Map description: This map includes the downtown area and Acre neighborhood of Lowell. The map is oriented with North on the top. Downtown and the Acre neighborhood are bounded by a rough diamond shape of waterways, formed by the Merrimack River on top, the Pawtucket Dam, Pawtucket Falls, and merger of the river with Pawtucket Canal on the left, the Pawtucket Canal on the bottom, and the merger of the Pawtucket Canal, Concord River, and Merrimack River towards the right of the map. The Acre neighborhood takes up most of the left interior of the diamond bounded by waterways. The downtown area underneath the Merrimack River on the right side of the map is bounded by Father Morrisette Boulevard heading east and then south through Arcand Drive along the Merrimack Canal. The outlying neighborhoods of Pawtucketville and Centralville are located northwest and northeast of the Merrimack River, respectively.
The Downtown area is the more detailed portion of the map. The park and it sites are essentially within the 2nd phase of the canal growth and are enclosed within the Merrimack, Eastern, Hamilton and a portion of the Pawtucket canals. The park exhibits and buildings are highlighted on the map in green, while other remaining historic structures and points of visitor interest are gray. Solid brown lines indicate canal way walking routes, while a dotted brown line is a suggested walking route between the Visitor Center and the Boott Cotton Mills Museum. From the Visitor Center, the walking route goes right on Market Street, turns left onto Palmer Street, right turn onto Merrimack Street, and then a final left turn onto John Street, which passes along Boarding House Park and the Mill Girls and Immigrants exhibit on the left. John Street ends in the Boott Mill courtyard, with an accessible Museum entrance on the right. Trolley tracks are indicated by a thin black line with hash marks, and stops are represented by green dots.
The variations in blue for the waterways corresponds to four different water levels engineered into the canal system. In general the waterways, canals, as well as the natural course of the river, decrease in water level from west to east, left to right on the map. In the upper river, the guard locks drop 2 feet. The upper canal swamp locks have a 13-foot drop. For the lower canal, the lower locks have a 17-foot drop. There is a 32-foot vertical drop from the upper to lower river.
Other blue structures on the map include gatehouse and lock structures, which can be experienced through a guided canal boat tour.
In the upper left corner of side two is a small square map that repeats itself two more times, but with added blue lines that indicate the growth of the canal system. The map shows the shape of the Merrimack River, which is like a wide, upside down “V” that runs east-west with the high point in the upper center. The smaller Concord River flows north-south from the eastern down-turned slope of the Merrimack River in the far right side of the map. The canal system and its growth are explained below under the description and text for each of the three map variations. While labelled on the larger map and not these smaller maps, the names of the canals are included.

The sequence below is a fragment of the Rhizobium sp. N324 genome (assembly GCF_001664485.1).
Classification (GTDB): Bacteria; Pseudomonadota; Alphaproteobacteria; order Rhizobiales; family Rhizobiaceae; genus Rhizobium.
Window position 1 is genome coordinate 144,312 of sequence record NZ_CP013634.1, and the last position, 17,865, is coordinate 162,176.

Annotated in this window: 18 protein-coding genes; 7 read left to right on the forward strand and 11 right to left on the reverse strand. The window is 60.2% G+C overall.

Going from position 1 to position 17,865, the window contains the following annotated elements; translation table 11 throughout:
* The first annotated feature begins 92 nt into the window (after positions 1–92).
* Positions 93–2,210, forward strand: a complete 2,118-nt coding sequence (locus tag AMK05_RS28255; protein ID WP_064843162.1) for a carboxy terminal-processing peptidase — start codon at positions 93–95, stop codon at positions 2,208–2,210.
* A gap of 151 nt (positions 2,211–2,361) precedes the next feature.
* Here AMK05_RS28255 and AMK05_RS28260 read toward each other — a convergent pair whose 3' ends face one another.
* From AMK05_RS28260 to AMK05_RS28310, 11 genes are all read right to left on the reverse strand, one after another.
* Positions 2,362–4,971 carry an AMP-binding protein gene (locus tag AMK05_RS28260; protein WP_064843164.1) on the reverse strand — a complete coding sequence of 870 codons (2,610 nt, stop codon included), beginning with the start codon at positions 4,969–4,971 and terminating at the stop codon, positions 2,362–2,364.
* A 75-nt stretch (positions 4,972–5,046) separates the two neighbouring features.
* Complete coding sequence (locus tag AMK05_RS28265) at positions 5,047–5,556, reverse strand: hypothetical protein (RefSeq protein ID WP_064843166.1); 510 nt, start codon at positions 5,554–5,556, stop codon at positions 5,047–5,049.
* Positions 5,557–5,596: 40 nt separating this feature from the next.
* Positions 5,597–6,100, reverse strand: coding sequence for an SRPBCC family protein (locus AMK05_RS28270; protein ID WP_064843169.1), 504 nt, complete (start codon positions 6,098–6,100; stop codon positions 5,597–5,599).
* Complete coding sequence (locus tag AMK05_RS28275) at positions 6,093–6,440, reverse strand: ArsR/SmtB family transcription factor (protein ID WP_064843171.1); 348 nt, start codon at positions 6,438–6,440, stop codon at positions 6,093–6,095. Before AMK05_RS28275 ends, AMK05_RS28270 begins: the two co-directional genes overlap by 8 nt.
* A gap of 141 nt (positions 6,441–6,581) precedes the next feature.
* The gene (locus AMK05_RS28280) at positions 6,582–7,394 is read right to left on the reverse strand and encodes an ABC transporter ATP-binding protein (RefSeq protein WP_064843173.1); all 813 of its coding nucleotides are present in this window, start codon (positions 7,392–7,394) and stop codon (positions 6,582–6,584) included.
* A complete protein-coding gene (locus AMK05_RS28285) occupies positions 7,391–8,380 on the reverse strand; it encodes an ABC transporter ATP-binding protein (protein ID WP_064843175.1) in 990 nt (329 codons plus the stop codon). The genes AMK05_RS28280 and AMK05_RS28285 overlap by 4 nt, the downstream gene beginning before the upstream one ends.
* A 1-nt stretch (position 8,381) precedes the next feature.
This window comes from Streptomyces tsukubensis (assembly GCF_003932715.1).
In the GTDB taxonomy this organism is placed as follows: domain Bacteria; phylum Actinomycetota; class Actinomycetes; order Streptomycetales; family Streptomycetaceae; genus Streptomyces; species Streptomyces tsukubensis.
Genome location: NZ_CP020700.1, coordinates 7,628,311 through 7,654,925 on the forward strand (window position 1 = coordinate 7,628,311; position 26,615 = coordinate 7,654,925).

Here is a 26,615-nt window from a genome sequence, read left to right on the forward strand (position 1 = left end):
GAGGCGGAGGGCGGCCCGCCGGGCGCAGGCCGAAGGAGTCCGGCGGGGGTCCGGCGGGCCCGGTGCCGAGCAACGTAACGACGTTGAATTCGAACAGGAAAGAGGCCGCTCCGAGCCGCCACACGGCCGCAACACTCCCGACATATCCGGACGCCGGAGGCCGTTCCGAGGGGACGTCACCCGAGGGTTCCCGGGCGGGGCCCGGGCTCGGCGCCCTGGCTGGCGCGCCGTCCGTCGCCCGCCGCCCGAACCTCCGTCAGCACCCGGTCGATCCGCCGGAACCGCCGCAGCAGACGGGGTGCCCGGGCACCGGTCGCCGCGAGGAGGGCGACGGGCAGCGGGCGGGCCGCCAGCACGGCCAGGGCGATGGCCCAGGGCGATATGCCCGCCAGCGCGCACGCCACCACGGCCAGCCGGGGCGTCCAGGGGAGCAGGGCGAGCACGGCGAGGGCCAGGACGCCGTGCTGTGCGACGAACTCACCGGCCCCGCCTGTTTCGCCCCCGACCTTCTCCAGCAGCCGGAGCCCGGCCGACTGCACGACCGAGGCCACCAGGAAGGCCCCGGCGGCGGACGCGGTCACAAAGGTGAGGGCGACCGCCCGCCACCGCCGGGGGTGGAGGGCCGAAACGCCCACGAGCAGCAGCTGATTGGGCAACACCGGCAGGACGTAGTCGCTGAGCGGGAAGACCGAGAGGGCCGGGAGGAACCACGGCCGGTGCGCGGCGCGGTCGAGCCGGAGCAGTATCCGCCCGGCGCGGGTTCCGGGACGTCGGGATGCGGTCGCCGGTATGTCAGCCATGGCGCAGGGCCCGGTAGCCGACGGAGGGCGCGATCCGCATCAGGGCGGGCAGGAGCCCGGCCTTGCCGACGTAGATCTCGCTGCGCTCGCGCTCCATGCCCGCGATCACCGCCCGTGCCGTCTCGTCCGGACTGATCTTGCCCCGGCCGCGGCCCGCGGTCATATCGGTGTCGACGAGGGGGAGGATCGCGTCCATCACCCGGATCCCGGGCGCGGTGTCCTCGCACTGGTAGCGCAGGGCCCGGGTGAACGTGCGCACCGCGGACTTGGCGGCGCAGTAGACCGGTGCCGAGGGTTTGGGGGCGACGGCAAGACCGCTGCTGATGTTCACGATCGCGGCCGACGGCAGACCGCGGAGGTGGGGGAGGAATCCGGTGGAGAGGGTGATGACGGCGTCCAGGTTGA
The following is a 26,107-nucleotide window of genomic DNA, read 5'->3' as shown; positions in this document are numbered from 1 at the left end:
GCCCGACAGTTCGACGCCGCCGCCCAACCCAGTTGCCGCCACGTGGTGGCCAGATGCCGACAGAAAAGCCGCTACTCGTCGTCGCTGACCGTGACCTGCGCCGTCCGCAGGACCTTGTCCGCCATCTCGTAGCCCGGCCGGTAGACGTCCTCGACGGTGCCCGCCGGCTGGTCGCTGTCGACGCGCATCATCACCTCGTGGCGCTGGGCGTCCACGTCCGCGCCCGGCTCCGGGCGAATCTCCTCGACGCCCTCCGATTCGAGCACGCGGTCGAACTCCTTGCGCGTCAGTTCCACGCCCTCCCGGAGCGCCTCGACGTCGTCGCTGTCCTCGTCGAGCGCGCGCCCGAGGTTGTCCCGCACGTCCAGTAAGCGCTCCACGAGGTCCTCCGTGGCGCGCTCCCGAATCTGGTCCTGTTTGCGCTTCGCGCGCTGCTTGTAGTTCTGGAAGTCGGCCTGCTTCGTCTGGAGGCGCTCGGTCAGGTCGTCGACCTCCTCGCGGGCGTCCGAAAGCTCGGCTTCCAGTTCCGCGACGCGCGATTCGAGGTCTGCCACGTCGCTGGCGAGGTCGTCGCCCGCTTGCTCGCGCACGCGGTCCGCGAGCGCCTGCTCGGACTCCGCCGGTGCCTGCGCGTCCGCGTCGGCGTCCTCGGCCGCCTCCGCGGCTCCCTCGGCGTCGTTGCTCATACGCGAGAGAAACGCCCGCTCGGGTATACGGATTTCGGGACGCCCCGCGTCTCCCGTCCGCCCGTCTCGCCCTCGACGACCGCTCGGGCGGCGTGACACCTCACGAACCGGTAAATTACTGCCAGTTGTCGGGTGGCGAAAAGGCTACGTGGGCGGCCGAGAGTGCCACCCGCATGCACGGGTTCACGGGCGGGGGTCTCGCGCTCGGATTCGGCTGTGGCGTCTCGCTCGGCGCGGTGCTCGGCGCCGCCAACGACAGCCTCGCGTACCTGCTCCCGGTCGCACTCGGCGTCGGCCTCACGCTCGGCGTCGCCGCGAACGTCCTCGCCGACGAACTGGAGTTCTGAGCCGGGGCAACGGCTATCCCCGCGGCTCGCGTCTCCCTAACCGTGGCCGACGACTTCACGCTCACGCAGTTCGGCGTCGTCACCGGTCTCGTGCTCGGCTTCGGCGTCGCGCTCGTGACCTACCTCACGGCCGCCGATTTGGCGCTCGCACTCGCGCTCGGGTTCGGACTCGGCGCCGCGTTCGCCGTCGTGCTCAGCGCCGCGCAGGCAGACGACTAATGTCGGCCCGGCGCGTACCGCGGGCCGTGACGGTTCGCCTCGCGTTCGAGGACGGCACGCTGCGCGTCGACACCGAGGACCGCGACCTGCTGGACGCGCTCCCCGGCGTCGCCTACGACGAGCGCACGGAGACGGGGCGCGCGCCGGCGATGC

The five color photos across the lower third section of side two are described from left to right. All photos are credited to National Park Service / James Higgins
Revival of a City Lowell’s restored industrial and labor history sites are here today because of a group of citizens determined to help a city fallen on hard times. Beginning in the nineteen sixties they began to envision a new kind of historical park, a living museum based on the city’s distinctive industrial, ethnic, and architectural heritage. In the early nineteen seventies educator Patrick J. Mogan and others brought together community organizations, urban planners, historians, political leaders, and business and banking groups to revitalize the city and breath new life into its educational system. Lowell native Paul Tsongas, then a congressman, led the effort in 1978 to pass legislation creating Lowell National Historical Park. Lowell’s ongoing economic and cultural development is guided by a coalition of groups, including the park, the City of Lowell, the University of Massachusetts Lowell, and Lowell Heritage State Park. Together they are preserving the past and nurturing a vigorous heritage that will continue to define the city.
Take the Lowell Connector from either I-495 (Exit 35C) or Route 3 (Exit 30A) to Thorndike Street (Exit 5B). Follow brown and white ”Lowell National and State Park” signs. Free parking in the lot next to the visitor center at 304 Dutton Street.
We strive to make our facilities, services, and programs accessible to all. For information go to the visitor center, ask a ranger, call, or check the park website.